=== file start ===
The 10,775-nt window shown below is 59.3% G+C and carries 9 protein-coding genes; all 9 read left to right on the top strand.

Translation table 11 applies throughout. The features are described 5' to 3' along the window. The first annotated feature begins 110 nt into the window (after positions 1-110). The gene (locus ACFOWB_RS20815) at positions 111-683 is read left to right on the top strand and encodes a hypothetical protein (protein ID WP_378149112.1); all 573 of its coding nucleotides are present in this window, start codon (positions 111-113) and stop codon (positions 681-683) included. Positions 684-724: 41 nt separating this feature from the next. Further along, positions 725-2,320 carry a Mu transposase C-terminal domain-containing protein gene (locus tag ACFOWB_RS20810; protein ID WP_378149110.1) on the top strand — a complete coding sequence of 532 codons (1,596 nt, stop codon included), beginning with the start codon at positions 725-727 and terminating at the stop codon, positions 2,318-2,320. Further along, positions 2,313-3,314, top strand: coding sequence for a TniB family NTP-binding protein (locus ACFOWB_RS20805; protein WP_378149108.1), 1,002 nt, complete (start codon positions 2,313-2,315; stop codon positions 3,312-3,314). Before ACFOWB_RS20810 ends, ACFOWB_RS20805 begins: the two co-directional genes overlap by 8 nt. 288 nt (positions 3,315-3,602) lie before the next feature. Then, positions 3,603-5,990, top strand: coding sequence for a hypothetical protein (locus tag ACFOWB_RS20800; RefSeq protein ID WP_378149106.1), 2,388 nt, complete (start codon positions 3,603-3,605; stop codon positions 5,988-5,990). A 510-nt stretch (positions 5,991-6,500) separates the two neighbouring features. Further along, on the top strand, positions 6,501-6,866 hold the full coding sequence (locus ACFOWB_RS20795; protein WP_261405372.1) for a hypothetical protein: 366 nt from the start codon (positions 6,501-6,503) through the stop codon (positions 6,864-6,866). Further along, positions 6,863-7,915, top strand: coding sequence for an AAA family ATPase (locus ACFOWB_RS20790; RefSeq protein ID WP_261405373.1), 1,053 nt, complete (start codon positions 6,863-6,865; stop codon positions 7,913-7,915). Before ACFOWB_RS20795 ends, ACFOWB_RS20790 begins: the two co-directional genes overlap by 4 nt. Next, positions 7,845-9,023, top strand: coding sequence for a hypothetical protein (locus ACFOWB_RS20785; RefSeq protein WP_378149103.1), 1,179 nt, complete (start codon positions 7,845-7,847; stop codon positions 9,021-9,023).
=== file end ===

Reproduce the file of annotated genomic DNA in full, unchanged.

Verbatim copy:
The 10,775-nt window shown below is 59.3% G+C and carries 9 protein-coding genes; all 9 read left to right on the top strand.

Translation table 11 applies throughout. The features are described 5' to 3' along the window. The first annotated feature begins 110 nt into the window (after positions 1-110). The gene (locus ACFOWB_RS20815) at positions 111-683 is read left to right on the top strand and encodes a hypothetical protein (protein ID WP_378149112.1); all 573 of its coding nucleotides are present in this window, start codon (positions 111-113) and stop codon (positions 681-683) included. Positions 684-724: 41 nt separating this feature from the next. Further along, positions 725-2,320 carry a Mu transposase C-terminal domain-containing protein gene (locus tag ACFOWB_RS20810; protein ID WP_378149110.1) on the top strand — a complete coding sequence of 532 codons (1,596 nt, stop codon included), beginning with the start codon at positions 725-727 and terminating at the stop codon, positions 2,318-2,320. Further along, positions 2,313-3,314, top strand: coding sequence for a TniB family NTP-binding protein (locus ACFOWB_RS20805; protein WP_378149108.1), 1,002 nt, complete (start codon positions 2,313-2,315; stop codon positions 3,312-3,314). Before ACFOWB_RS20810 ends, ACFOWB_RS20805 begins: the two co-directional genes overlap by 8 nt. 288 nt (positions 3,315-3,602) lie before the next feature. Then, positions 3,603-5,990, top strand: coding sequence for a hypothetical protein (locus tag ACFOWB_RS20800; RefSeq protein ID WP_378149106.1), 2,388 nt, complete (start codon positions 3,603-3,605; stop codon positions 5,988-5,990). A 510-nt stretch (positions 5,991-6,500) separates the two neighbouring features. Further along, on the top strand, positions 6,501-6,866 hold the full coding sequence (locus ACFOWB_RS20795; protein WP_261405372.1) for a hypothetical protein: 366 nt from the start codon (positions 6,501-6,503) through the stop codon (positions 6,864-6,866). Further along, positions 6,863-7,915, top strand: coding sequence for an AAA family ATPase (locus ACFOWB_RS20790; RefSeq protein ID WP_261405373.1), 1,053 nt, complete (start codon positions 6,863-6,865; stop codon positions 7,913-7,915). Before ACFOWB_RS20795 ends, ACFOWB_RS20790 begins: the two co-directional genes overlap by 4 nt. Next, positions 7,845-9,023, top strand: coding sequence for a hypothetical protein (locus ACFOWB_RS20785; RefSeq protein WP_378149103.1), 1,179 nt, complete (start codon positions 7,845-7,847; stop codon positions 9,021-9,023).